Hermit Crabs Are Cannibals, New Study Reveals
Your second-grade class pet is beginning to sound a lot more menacing. A new study out of Michigan State University shows that hermit crabs show cannibalistic tendencies, because apparently, nothing tastes better to a crab than its recently fallen comrade. Everyone's favorite crustacean, it seems, is secretly Hannibal Lecter.
In the two-experiment study, zoologist Mark Tran sought to figure out how hermit crabs react to a dead member of their group: Do they rush toward the newly available food source? Or do they run away in fear of the predator that probably killed their buddy? To the scientist's surprise, it was the former.
In the first experiment, Tran put two species of hermit crabs in a tank together. Playing the ruthless god, Tran selected a male crab each day of the experiment to kill and emulsify. He then put the crab's remains back in the tank, at which point members of both species exhibited what Smithsonian magazine calls "enthusiastic foraging behaviors."
That's unnerving. But it's not unusual. Although most humans have taboos surrounding cannibalism, it's fairly common throughout the animal world. Even chimpanzees, humans' oldest living relatives, snack on their fallen. Because hey, when it's survival of the fittest, it doesn't make much sense to pass up food.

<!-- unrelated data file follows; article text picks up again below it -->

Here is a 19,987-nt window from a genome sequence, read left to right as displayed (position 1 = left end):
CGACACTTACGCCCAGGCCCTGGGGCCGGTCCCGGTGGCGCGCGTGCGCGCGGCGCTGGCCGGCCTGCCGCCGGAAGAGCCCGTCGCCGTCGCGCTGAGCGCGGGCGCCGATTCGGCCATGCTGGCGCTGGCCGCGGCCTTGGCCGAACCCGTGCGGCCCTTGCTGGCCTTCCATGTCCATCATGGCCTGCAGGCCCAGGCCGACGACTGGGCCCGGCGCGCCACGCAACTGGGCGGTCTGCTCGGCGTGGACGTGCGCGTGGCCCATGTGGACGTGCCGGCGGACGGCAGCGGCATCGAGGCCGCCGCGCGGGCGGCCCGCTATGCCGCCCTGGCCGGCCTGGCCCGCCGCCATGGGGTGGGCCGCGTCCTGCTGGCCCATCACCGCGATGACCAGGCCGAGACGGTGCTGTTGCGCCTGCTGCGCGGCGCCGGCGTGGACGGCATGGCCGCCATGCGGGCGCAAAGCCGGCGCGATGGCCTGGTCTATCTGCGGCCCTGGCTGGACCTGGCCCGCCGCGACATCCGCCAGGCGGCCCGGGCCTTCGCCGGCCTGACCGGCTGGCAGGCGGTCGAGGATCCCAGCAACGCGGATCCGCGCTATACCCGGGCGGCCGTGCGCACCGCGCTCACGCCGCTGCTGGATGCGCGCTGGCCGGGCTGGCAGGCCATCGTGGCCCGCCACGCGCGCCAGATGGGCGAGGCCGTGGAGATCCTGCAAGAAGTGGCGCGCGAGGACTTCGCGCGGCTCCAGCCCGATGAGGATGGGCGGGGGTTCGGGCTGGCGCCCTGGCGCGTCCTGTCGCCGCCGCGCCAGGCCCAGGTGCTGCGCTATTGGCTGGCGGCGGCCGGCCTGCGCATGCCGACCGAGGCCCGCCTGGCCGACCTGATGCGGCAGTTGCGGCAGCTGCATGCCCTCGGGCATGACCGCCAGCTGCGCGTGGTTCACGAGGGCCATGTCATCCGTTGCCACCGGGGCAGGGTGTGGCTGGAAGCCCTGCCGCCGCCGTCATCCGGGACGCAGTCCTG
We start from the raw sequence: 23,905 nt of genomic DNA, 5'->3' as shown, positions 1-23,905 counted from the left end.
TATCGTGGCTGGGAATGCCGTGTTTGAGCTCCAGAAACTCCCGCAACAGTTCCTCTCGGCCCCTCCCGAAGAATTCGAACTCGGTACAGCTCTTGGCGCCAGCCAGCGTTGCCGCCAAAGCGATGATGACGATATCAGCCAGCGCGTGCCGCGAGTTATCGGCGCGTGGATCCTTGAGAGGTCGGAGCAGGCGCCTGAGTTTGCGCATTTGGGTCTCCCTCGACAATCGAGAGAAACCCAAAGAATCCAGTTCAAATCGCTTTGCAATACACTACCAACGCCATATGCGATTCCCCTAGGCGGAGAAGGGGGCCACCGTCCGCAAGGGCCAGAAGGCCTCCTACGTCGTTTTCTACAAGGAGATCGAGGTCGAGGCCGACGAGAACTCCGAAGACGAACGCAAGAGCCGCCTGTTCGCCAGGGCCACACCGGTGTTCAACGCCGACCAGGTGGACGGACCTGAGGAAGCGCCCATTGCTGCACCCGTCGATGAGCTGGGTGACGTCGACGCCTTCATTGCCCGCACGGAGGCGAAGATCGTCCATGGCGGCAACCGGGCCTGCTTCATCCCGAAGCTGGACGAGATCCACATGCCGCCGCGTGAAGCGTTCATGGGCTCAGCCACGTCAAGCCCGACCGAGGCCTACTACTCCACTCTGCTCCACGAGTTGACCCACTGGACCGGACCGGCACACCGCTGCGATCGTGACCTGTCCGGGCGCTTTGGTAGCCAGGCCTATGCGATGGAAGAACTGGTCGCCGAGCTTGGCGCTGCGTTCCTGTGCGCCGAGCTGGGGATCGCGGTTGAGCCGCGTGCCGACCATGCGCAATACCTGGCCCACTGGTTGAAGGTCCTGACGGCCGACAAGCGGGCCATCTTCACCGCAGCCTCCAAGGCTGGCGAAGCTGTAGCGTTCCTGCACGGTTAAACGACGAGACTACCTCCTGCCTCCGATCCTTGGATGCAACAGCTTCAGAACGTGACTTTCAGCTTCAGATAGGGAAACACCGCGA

Still, hermit crabs do discriminate somewhat when it comes to eating their families. In Tran's second experiment, he killed one crab for each trial without emulsifying it. He then put one other crab in a tank with the dead crab's body to watch its reaction. Just one living crab showed a hesitation to eat the corpse – maybe they were buddies? – but the rest ate their dead crab as expected. However, if the dead crab was a member of their own species, diners were slower to approach the body and spent less time eating it.
In the world of hermit crabs, no body is sacred. But maybe if you're related to the group, your friends will be more polite about eating you.